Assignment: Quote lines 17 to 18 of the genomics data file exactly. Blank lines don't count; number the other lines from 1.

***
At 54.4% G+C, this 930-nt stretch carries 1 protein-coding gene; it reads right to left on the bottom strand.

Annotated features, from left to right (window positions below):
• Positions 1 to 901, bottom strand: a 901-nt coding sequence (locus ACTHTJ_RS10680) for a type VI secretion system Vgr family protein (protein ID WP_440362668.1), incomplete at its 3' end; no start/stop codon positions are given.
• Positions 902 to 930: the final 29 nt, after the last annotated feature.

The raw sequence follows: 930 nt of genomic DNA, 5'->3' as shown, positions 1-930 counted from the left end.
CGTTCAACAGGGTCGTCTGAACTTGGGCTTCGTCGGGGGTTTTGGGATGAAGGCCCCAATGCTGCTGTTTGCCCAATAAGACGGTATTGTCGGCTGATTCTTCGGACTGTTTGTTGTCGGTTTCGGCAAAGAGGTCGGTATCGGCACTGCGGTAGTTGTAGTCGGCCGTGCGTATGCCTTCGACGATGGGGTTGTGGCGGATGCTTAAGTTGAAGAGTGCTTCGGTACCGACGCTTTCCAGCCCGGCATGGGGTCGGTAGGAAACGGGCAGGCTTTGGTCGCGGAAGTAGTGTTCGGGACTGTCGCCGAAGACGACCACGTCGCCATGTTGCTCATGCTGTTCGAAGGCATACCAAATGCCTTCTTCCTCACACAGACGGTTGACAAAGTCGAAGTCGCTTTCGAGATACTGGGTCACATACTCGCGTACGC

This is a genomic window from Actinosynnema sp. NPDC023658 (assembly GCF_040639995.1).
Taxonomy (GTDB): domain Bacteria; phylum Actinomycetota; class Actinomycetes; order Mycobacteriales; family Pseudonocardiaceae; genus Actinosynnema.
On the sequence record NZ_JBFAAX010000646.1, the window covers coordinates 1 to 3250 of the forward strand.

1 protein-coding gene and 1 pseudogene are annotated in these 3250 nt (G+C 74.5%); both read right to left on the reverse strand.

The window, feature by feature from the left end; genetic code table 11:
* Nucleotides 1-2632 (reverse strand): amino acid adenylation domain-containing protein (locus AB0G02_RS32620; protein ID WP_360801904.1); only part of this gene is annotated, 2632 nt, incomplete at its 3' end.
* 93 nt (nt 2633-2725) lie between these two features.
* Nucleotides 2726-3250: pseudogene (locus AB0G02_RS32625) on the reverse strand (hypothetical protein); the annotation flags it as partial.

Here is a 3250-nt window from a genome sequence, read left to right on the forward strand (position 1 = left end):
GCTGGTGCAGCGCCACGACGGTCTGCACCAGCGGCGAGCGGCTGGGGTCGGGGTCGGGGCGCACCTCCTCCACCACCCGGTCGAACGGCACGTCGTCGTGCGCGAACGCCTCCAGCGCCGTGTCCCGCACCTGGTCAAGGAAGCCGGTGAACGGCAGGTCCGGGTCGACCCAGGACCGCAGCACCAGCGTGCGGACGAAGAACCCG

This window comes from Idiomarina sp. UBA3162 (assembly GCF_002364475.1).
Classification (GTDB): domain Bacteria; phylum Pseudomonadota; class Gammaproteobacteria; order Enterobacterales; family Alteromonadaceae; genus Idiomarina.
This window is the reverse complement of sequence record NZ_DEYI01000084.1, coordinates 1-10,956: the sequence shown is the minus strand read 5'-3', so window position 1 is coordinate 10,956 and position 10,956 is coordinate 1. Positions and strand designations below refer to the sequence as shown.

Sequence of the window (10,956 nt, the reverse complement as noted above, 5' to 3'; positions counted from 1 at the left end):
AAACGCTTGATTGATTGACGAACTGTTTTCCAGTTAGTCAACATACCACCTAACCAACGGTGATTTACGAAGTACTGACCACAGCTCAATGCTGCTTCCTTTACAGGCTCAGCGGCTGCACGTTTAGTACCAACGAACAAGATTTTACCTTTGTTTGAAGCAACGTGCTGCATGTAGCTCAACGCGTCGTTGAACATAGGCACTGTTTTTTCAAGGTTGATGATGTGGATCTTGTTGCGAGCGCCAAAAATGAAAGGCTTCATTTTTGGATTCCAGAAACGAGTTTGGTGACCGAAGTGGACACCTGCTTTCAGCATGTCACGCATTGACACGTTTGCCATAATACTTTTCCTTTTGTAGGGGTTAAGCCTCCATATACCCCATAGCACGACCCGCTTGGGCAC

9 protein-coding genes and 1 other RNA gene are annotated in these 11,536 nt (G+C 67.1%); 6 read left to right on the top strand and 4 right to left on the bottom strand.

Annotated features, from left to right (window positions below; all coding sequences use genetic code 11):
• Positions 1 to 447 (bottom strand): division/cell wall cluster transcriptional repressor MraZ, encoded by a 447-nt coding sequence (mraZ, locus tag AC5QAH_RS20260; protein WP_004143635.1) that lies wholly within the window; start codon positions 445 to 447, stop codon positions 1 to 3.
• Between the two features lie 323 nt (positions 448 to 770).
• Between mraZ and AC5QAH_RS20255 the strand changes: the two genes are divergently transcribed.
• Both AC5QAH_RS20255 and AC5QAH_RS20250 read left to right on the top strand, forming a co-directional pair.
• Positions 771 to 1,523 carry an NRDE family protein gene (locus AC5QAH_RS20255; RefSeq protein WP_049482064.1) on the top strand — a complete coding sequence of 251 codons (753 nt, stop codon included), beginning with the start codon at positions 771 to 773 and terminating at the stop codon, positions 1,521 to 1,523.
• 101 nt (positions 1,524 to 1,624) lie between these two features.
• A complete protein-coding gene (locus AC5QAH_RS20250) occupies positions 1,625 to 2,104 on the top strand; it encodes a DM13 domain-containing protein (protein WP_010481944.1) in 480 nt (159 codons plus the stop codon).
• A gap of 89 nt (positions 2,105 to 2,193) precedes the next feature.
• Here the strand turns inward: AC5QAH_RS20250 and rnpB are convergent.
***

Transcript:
This window comes from Idiomarina sp. UBA3162 (assembly GCF_002364475.1).
Classification (GTDB): domain Bacteria; phylum Pseudomonadota; class Gammaproteobacteria; order Enterobacterales; family Alteromonadaceae; genus Idiomarina.